US Pulls Out An Advanced Missile Defense System From Saudi Arabia

US advanced missile defense system and Patriot batteries have been removed from Saudi Arabia, amid air attacks from Yemen’s Houthi rebels. The redeployment of the defenses from Prince Sultan Air Base outside Riyadh has come at a time when the Gulf Arab countries are increasingly nervous after the problematic withdrawal of US troops from Afghanistan, and the fall of the country to the Taliban.

While thousands of American forces remain in the Arabian Peninsula as a counterweight to Iran, Gulf Arab nations worry about the US’s plans. As negotiations appear stalled in Vienna over Iran’s collapsed nuclear deal with world powers, there are raising concerns of future confrontations in the region and the US growing abandonment to the Gulf.

2019 Houthi attack in Saudi Arabia

A satellite image seen by the Associated Press in August spotted the absence of some of the American forces station Patriot missile batteries, but activity and vehicles could still be seen there. On September 10, a high-resolution Planet Lab satellite picture showed the batteries’ pads at the site empty, with no visible activity.

In this satellite photo provided by Planet Labs Inc., an area of Prince Sultan Air Base in Saudi Arabia sees Patriot missile batteries stationed with one advanced Terminal High Altitude Air Defence unit on August 9, 2021. (AP)

 

The redeployment of missiles had been rumored for months, especially after the 2019 attack. Prince Sultan Air Base, some 115 km southeast of Riyadh, has hosted several thousand US troops since a 2019 missile-and-drone attack on the heart of the kingdom’s oil production. The attack, though claimed by Yemen’s Houthi rebels, has been speculated to have been carried out by Iran. Tehran has denied launching it, though a drill in January saw Iranian paramilitary forces use similar drones.

In this satellite photo provided by Planet Labs Inc., an area of Prince Sultan Air Base in Saudi Arabia that once saw Patriot missile batteries stationed with one advanced Terminal High Altitude Air Defence unit stands empty, September 10, 2021. (AP)

 

Nevertheless, the withdrawal effectively took place after last week’s Houthi drone attack on Saudi Arabia. 8 people were wounded and a commercial jetliner at the kingdom’s airport in Abha was damaged. According to the newswires, two people were recently wounded when Saudi authorities intercepted a ballistic missile fired at its oil-rich eastern region in separate strife.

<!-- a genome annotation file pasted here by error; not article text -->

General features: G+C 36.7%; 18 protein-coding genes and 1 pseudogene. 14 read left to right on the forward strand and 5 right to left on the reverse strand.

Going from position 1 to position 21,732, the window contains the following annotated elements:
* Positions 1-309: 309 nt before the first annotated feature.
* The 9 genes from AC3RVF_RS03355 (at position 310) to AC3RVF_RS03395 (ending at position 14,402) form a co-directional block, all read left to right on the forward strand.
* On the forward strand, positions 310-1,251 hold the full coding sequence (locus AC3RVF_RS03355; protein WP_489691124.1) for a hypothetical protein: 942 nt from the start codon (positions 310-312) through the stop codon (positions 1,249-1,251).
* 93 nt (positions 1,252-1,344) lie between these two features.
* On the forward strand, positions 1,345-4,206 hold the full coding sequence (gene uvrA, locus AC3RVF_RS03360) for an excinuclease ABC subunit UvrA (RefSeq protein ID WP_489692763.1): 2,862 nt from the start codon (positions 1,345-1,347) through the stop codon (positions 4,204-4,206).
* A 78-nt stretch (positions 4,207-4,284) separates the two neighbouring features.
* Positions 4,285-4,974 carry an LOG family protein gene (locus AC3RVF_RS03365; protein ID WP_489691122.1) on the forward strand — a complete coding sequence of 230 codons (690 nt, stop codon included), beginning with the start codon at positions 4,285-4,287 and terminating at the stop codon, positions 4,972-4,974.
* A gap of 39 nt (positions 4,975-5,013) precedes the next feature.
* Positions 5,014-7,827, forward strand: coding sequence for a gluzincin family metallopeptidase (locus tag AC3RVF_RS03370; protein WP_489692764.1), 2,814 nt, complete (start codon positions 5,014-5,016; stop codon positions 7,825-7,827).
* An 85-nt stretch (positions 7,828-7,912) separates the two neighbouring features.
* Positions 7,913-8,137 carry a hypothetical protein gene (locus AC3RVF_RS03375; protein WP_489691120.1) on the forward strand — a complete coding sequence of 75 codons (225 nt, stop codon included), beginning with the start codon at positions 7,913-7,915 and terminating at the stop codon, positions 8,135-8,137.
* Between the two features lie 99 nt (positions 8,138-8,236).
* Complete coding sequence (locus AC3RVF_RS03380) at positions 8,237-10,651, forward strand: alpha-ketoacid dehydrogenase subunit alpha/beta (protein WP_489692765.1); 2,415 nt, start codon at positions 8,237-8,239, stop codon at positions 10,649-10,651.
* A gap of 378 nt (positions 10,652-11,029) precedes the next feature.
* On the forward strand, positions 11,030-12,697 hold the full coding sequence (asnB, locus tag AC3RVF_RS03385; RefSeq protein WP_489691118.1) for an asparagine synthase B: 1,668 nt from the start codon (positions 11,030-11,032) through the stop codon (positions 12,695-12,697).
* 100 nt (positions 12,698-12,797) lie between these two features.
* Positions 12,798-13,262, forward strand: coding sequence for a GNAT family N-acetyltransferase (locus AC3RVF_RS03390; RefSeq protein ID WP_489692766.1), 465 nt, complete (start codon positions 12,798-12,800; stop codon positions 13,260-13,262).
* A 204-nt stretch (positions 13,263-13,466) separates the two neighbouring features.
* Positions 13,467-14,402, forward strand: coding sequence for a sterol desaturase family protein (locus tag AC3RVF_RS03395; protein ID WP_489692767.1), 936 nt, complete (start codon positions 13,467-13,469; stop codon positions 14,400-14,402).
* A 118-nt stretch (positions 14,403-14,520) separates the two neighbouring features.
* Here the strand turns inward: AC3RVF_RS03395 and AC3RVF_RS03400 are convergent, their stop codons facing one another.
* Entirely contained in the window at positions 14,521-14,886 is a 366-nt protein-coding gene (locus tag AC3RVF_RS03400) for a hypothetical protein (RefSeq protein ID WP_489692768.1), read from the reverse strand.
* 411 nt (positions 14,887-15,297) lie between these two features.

Saudi Arabia and a coalition of Arab states intervened in Yemen’s war in March 2015 after Houthi rebels ousted the internationally recognized government of President Abd-Rabbuh Mansour Hadi.

Backed by Washington, the coalition has launched more than 20,000 air raids in an attempt to dislodge the rebels from power, but the war has largely been in a military stalemate, with the Houthis controlling most urban centers in the north, and UAE-aligned militias the territory in the south.

Redeployment established

The redeployment of certain air defense assets has been confirmed by Pentagon spokesman John Kirby, but he added that the US maintained a “broad and deep” commitment to its Middle East allies maintaining “tens of thousands of forces and a robust force posture in the Middle East representing some of our most advanced air power and maritime capabilities, in support of US national interests and our regional partnerships,” Kirby described.

The Saudi Defense Ministry has described the kingdom’s relationship with the US as “strong, longstanding and historic” and that the withdrawal of the American missile defense systems has been carried through “common understanding and realignment of defense strategies as an attribute of operational deployment and disposition”.

Despite those assurances, Saudi Prince Turki Al Faisal, the kingdom’s former intelligence chief told CNBC about the need to be reassured about American commitment. This allegiance “looks like, for example, not withdrawing Patriot missiles from Saudi Arabia at a time when Saudi Arabia is the victim of missile attacks and drone attacks – not just from Yemen, but from Iran”, he added.

According to the AP, Saudi Arabia maintains its Patriot missile batteries and typically fires two missiles at an incoming target which has become expensive. Each Patriot missile costs more than $3m. The kingdom claims to intercept nearly every missile and drone launched at the kingdom, an incredibly high success rate questioned by experts.

Withdrawal plan

In June, Pentagon spokeswoman Commander Jessica McNulty announced plans to pull out “certain forces and capabilities primarily air defense assets” this year. She further said that the move would be made in “close coordination with host nations” and that it was “about maintaining some of our high demand, low-density assets so they are ready for future requirements in the event of a contingency.”

Since US President Joe Biden assumed office, he has pushed to end the Yemen conflict and voiced his administration’s plans to pull out offensive support for the Saudi-led military campaign fighting Houthi rebels. Biden also announced at the start of his presidency that his administration was reviewing arms sales to Riyadh and that the White House would deal directly with the 85-year-old King Salman, not the country’s de-facto ruler, Crown Prince Mohammad bin Salman.

The timing of the US redeployment of equipment comes amid wider uncertainty over the country’s stand in the region. Saudi Arabia and other Gulf Arab countries have renewed diplomacy with Iran as a hedge. It all seems to look like Biden is clearly going to put US interests first, just with a different rhetoric to the Trump’s “America first” approach.

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